Societies have been stratified on the basis of income since ancient times. One of the main axes of stratification is the occupational hierarchy. Evidence of the nonrandom distribution of social groups among occupations is apparent in labor markets around the world (e.g., secretaries are disproportionately female). Social groups that are restricted from access to the range of occupations tend to concentrate in those occupations with the lowest economic rewards. For example in Black Metropolis: A Study of Negro Life in a Northern City (1993), St. Clair Drake and Horace R. Cayton noted that in 1930, 56 percent of black females in Chicago were servants of some kind.
The crowding hypothesis originated in the United States during the women’s union movement of 1890 to 1925. In 1922 British economist F. Y. Edgeworth (1845-1926) argued that women’s lower pay was explained by the fact that women crowded into a small number of occupations. Unions had excluded women from “men’s work,” causing an oversupply of female workers and reducing the price (wage) for their labor. Thus crowding was caused by institutional barriers that artificially distorted the operation of the labor market, resulting in lower wages for some groups and higher wages for others. The crowding hypothesis received little attention until 1971 when economist Barbara R. Bergmann published a pathbreaking paper called “The Effect on White Incomes of Discrimination in Employment.” She estimated that the integration of black male blue-collar workers into white occupations would have a negative effect on white male incomes. In 1974 Bergmann analyzed crowding among female workers and since then economists have considered occupational segregation by sex to be a major determinant of the gender disparity in wages.
The empirical evidence is clear that crowding benefits some groups by reducing competition for the most desirable occupations. This helps to explain why occupational segregation is so universal. The crowding hypothesis is simple yet very powerful because it employs the fundamental laws of economics, supply and demand, to explain intergroup wage disparity. Sir William Arthur Lewis (1915–1991), a Nobel-prize winning economist, stated in Racial Conflict and Economic Development (1985) that “The essence of discrimination is its measures to restrict relative numbers in higher paid occupations. Race is not a necessary factor; such measures are found even in homogenous societies” (Lewis 1985, p. 43). Discrimination occurs when devices such as unions and credentialing processes restrict entry; it becomes imbedded in the system and is not necessarily intentional. Lewis theorized that restrictions on access to preferred occupations can render groups noncompeting, making it easier to deny discrimination.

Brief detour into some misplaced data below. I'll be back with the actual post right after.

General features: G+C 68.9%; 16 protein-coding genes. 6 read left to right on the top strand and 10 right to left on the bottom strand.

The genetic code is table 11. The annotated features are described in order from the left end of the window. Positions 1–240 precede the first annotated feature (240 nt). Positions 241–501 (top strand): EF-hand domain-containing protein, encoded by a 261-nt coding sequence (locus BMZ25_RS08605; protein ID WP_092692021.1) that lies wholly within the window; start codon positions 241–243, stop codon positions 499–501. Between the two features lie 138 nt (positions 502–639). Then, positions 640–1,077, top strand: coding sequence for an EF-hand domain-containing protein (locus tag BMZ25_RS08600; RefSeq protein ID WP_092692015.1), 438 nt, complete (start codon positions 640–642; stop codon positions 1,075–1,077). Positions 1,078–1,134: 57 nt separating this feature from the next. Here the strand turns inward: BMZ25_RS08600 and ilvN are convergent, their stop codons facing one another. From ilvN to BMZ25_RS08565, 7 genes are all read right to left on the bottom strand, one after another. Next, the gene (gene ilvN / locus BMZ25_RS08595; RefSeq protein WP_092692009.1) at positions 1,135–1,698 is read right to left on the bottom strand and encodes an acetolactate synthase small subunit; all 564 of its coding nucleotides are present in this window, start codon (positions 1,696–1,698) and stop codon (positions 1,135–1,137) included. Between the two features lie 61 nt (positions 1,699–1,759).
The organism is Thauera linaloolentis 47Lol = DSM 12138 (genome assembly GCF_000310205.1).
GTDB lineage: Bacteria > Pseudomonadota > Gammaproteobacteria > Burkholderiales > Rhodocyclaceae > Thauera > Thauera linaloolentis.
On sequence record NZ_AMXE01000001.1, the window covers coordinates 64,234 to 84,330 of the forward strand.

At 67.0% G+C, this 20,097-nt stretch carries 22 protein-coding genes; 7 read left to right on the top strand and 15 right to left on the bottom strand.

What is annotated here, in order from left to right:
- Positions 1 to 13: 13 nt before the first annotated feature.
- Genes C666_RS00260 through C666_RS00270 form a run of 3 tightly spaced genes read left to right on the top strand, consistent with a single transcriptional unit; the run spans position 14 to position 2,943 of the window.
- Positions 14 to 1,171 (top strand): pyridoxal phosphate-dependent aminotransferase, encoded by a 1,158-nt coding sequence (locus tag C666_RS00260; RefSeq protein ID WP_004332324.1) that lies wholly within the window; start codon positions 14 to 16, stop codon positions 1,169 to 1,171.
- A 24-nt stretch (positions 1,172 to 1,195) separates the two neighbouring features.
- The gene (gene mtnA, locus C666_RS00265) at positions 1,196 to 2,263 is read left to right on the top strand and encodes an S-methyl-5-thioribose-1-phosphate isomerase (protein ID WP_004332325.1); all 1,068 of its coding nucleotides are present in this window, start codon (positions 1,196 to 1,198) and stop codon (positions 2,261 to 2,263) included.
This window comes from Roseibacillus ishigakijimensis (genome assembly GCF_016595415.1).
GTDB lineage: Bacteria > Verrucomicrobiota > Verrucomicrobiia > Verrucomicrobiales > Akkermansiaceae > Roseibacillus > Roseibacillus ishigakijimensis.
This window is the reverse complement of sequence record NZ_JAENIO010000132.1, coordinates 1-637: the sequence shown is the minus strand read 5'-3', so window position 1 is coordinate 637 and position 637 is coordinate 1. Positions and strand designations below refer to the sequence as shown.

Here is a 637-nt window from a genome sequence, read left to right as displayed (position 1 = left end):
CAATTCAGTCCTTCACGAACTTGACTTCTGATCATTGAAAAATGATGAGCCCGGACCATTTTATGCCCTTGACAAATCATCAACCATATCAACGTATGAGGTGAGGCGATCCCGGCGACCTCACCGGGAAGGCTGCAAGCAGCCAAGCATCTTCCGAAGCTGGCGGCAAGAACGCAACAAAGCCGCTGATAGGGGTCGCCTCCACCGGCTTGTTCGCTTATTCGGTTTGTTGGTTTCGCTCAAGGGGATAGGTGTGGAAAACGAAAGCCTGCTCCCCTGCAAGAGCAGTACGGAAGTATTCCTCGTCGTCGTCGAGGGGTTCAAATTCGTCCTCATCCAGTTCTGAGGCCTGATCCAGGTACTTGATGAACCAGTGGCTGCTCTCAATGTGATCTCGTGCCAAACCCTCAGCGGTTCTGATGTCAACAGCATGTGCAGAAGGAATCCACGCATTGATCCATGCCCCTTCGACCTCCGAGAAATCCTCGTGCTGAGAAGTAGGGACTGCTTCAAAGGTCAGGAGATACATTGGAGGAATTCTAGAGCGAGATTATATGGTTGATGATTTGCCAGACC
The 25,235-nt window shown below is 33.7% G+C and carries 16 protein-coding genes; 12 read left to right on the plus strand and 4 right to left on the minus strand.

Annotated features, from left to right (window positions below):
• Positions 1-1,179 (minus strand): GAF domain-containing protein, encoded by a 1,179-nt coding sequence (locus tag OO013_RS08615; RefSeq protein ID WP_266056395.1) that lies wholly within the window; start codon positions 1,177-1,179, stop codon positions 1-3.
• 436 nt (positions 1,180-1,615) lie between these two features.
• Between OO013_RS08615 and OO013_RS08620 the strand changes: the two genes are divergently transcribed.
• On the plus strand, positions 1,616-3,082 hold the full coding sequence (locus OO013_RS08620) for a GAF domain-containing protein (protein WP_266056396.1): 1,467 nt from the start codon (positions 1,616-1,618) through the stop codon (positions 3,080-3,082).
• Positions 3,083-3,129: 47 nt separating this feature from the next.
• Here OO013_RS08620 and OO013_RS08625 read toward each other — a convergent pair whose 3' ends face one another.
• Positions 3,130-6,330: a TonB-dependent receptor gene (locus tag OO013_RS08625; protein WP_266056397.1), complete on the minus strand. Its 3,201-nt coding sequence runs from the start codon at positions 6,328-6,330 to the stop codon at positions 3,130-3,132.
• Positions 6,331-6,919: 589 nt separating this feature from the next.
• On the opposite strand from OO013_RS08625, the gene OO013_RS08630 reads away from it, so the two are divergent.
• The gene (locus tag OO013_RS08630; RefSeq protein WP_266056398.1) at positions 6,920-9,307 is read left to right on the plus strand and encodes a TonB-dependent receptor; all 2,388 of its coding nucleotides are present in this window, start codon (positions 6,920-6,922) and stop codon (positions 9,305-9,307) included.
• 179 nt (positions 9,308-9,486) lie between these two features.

A critique of the crowding hypothesis is that crowding could arise from factors other than discrimination. Women may prefer jobs considered “women’s work,” such as the nurturing occupations of nursing and childcare. Human capital factors such as education and skill level may also influence crowding. Another critique is that market competition should eliminate crowding as profit-seeking employers replace high-wage workers with low-wage workers from crowded occupations. In “The Crowding Hypothesis” (2005) Timothy Bates and Daniel Fusfield reported little evidence of this. They consider racial crowding self-perpetuating because it traps workers in occupations requiring little skill and with high unemployment rates. Workers have little incentive to acquire skills and racial hostility is mutually reinforced—thus crowding is both the cause and effect of “racial antagonisms and the lack of human capital on the part of blacks and other minority groups” (Bates and Fusfield 2005, p. 109). The crowding hypothesis offers a most useful way to think about the problems of urban labor market structures (e.g., low wages, little training, and job insecurity) impacting low-income communities of color. Crowding plays an important role in the black unemployment rate, which has been double the white rate since the mid-1950s.